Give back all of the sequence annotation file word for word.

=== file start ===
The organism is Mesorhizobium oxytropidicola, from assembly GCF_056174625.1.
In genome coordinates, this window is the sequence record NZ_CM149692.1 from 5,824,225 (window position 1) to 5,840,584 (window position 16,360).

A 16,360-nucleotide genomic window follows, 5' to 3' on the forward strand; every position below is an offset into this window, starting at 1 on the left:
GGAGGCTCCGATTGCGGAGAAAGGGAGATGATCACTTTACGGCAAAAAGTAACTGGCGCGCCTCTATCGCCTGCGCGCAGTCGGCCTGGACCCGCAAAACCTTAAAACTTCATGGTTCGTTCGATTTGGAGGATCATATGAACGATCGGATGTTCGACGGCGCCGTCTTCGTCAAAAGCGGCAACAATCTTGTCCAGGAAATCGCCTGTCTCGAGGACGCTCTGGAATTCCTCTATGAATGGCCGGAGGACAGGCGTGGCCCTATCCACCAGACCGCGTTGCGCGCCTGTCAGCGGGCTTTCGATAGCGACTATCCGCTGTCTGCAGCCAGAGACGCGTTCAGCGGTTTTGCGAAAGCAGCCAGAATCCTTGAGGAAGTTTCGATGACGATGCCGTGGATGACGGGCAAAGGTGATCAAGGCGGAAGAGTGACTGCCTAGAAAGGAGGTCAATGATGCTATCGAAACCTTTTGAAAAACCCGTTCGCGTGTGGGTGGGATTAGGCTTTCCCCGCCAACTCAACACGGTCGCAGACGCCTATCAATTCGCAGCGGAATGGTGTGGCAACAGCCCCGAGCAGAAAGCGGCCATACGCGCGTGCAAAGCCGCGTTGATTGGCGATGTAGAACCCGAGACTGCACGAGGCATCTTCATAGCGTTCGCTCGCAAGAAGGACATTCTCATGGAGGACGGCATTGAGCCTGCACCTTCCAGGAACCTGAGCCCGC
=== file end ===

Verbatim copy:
The organism is Mesorhizobium oxytropidicola, from assembly GCF_056174625.1.
In genome coordinates, this window is the sequence record NZ_CM149692.1 from 5,824,225 (window position 1) to 5,840,584 (window position 16,360).

A 16,360-nucleotide genomic window follows, 5' to 3' on the forward strand; every position below is an offset into this window, starting at 1 on the left:
GGAGGCTCCGATTGCGGAGAAAGGGAGATGATCACTTTACGGCAAAAAGTAACTGGCGCGCCTCTATCGCCTGCGCGCAGTCGGCCTGGACCCGCAAAACCTTAAAACTTCATGGTTCGTTCGATTTGGAGGATCATATGAACGATCGGATGTTCGACGGCGCCGTCTTCGTCAAAAGCGGCAACAATCTTGTCCAGGAAATCGCCTGTCTCGAGGACGCTCTGGAATTCCTCTATGAATGGCCGGAGGACAGGCGTGGCCCTATCCACCAGACCGCGTTGCGCGCCTGTCAGCGGGCTTTCGATAGCGACTATCCGCTGTCTGCAGCCAGAGACGCGTTCAGCGGTTTTGCGAAAGCAGCCAGAATCCTTGAGGAAGTTTCGATGACGATGCCGTGGATGACGGGCAAAGGTGATCAAGGCGGAAGAGTGACTGCCTAGAAAGGAGGTCAATGATGCTATCGAAACCTTTTGAAAAACCCGTTCGCGTGTGGGTGGGATTAGGCTTTCCCCGCCAACTCAACACGGTCGCAGACGCCTATCAATTCGCAGCGGAATGGTGTGGCAACAGCCCCGAGCAGAAAGCGGCCATACGCGCGTGCAAAGCCGCGTTGATTGGCGATGTAGAACCCGAGACTGCACGAGGCATCTTCATAGCGTTCGCTCGCAAGAAGGACATTCTCATGGAGGACGGCATTGAGCCTGCACCTTCCAGGAACCTGAGCCCGC